I recently heard a fascinating dying story.
A woman told me how her elderly mother…either a scientist or an engineer (I can’t remember now, sorry) who was hours from death, drifting in and out of consciousness and totally non-lucid even when she was conscious…began to report on what she was experiencing internally, in a disembodied kind of voice.
It seems the discipline of a lifetime dies hard.
What struck us both was that the last thing she communicated was an experience of light. She said There’s a light. Twice. Which seemed surprising because her mother was a firm agnostic.
The conversation paused briefly as we mused over this. I mentioned that I’ve heard a lot about this experience of light (of course, who hasn’t?) but the scientist hanging around in my own head, while curious, has remained unconvinced without further evidence. The fact that her mother was a scientist and agnostic definitely carried some weight.
To which the daughter, who seemed to share her mother’s rational sensibilities, responded that it didn’t necessarily mean anything more than that her mother was having a visual experience of light. There’s no way to know for sure what was causing it, and certainly no way to know if it was a sign of anything else. And I got that. There really isn’t.
But still…it comforted me. I mean, seriously, out of all the possible experiences I can think of having to go through during my own transition, heading for light is definitely up there in the top three. It sure beats seeing something like monsters coming to get me, or heading for a giant buzz saw, or disappearing into a gaping, empty, black void.
Light is good. I’m all in for light.
And…if any such light turns out to be the precursor to something more cool? Well, even the non-committal scientist in my head grins at the thought and says, IF that’s the case, then she’s totally on board, too.
Photo by Zouavman Le Zouave at Wikpedia
copyright Dia Osborn 2011
I agree with you Dia, it’s very comforting to hear of such things.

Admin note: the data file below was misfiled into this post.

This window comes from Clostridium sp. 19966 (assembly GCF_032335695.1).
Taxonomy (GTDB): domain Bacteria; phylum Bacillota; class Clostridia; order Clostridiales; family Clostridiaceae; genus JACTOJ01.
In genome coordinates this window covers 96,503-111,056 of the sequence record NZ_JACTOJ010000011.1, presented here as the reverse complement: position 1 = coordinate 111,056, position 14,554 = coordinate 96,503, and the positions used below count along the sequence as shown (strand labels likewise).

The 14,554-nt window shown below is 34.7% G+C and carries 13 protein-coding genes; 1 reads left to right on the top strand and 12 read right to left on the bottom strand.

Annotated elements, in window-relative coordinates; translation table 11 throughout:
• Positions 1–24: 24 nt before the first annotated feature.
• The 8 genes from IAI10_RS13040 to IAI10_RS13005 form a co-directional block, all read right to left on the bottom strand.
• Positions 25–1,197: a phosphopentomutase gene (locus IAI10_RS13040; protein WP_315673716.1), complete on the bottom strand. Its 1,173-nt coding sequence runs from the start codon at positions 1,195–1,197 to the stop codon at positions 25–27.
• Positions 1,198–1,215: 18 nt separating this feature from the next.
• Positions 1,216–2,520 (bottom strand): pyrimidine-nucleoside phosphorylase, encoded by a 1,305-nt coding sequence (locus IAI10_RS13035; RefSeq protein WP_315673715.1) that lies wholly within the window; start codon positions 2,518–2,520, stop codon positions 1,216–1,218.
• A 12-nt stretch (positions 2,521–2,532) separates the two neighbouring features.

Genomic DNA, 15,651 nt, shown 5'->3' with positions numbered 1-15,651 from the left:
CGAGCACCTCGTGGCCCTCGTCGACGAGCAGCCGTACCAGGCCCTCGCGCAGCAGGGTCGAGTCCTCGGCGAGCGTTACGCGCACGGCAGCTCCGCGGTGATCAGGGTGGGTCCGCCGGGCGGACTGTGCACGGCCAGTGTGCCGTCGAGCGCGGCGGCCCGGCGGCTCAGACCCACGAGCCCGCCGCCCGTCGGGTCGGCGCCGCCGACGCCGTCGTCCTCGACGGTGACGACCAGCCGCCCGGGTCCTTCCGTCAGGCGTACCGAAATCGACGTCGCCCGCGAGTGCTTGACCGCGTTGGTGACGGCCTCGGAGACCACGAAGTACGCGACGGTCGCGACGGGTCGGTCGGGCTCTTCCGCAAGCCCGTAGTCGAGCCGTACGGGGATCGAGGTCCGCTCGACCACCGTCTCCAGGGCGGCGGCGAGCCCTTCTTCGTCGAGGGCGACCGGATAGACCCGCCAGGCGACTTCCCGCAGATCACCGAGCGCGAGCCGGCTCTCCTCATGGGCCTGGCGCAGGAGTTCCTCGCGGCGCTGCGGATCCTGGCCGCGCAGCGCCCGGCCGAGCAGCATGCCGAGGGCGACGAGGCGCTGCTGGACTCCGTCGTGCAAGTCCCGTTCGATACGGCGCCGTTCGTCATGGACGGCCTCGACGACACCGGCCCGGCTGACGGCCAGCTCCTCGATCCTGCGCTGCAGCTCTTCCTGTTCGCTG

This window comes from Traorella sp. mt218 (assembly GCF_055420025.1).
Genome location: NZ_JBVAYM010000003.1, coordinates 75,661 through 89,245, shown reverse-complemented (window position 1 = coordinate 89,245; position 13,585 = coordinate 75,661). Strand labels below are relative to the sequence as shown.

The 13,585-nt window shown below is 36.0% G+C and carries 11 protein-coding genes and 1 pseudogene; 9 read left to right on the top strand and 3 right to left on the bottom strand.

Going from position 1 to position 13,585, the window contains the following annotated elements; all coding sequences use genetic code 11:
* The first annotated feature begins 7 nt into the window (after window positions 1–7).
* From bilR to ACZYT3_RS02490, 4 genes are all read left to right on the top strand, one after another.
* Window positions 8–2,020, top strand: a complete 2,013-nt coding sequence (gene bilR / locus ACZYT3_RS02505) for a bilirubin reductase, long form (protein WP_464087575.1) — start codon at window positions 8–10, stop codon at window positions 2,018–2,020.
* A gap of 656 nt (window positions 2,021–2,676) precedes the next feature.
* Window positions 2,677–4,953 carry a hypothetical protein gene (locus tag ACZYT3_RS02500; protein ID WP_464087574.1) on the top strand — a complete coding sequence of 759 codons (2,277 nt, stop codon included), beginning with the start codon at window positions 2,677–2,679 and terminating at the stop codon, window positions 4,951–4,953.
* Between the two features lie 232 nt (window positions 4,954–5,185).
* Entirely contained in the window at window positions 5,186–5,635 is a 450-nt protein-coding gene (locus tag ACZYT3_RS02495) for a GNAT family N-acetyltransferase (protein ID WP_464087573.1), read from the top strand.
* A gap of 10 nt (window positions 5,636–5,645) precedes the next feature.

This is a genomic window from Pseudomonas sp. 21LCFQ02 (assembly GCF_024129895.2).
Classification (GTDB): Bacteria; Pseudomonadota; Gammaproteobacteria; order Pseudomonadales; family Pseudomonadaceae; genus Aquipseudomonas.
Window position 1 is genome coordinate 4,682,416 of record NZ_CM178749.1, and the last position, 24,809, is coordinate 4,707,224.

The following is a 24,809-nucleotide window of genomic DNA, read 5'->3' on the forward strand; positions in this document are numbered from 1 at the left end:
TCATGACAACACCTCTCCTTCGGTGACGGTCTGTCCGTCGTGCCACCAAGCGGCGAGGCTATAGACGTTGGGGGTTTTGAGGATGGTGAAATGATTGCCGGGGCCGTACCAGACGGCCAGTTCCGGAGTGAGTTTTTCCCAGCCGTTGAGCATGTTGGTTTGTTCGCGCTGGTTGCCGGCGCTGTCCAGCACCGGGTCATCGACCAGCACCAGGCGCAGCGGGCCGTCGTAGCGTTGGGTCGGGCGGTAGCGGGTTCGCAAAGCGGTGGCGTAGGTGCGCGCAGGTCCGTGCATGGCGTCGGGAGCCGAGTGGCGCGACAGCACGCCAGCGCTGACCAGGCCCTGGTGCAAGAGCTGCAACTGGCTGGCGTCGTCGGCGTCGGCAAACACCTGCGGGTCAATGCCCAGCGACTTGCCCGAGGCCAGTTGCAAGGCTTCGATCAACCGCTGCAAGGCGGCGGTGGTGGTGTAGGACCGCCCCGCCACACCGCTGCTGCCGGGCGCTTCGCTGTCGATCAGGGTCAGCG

None of us really know what it will be like, Not scientists, religious folk, athiests or anyone in-between. One thing’s for sure, we will all find out one day, no getting away from that!
In a way, I kind of look forward to the journey, like a distant vacation or special trip planned for the future (a long, long way off in the future with any luck lol!)
I know what you mean Chris. I kind of look at it as an adventure of discovery waiting out there for me someday, too.
Interesting indeed. Not being a scientist by any means, would it be possible that ‘seeing a light’ near death is but a chemical reaction in the body……the ‘lights’ are going out. Isn’t it true that energy cannot be destroyed? And are we not energy? Just a couple of thoughts.
I believe that a neurological or chemical reaction is one possible explanation that’s been proposed for the experience, and I imagine that’s what the daughter was thinking about. And it’s interesting that you mention energy can’t be destroyed…that was one of the thoughts we had, too. On the one hand the belief that our consciousness extends beyond physical life has to be based on faith since it’s not something that can be proved or disproved. But on the other hand our physiologies definitely leave an incredibly rich legacy to the physical world, and I’m comforted thinking about how my love and gratitude for the time I’ve had here will continue to exist through the atoms and other physical parts of me I’ll leave behind.
Oh, I like what Jim’s thinking about. The light. Yes, we do hear it a lot. Light is supposed to be consoling and companionable. Why is it then, that when we most want to sleep comfortably, most of us prefer a very dark environment? Why do we find cloudy or foggy or misty scenes serene and comforting?
The real mystery is that this is an experience which not a soul can prepare us for. There are no schools of dying. There are no dying gurus. There are a few folks who’ve come back from near-death experiences and they usually relate a rather peaceful connection with that elusive “light” in the distance. But no one ever comes back to instruct us on what to expect. Death is life’s ultimate mystery.
Absolutely! What’s really interesting to me is the question: What makes some people comfortable with the thought of being dead and other people terrified of it? I’m thinking of some of the comments back on the post about Bone Monsters, and how different some of our initial childhood responses to first awareness of dying and death were. Is it all shaped by the attitudes towards death of the adults in our lives? Or is there a unique, innate response pre-programmed into each one of us? Hmm…
Too vague and convoluted? I do that sometimes. 🙂
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of course there is always going to be light…
the human psychi whether it be religious or anything else would never condone walking into the dark….
or have i missed the point?
There are actually a percentage of people who report life-after-death experiences (or whatever you call it when a person dies and is then resuscitated) that don’t involve light, so I’m not sure seeing a light is a universal experience. I agree though that it’s probably a universally DESIRABLE experience, whatever a person might say to the contrary!
No, No…not to vague….I was just trying to show, in my lame way, that what you said was going to keep me busy thinking for a while!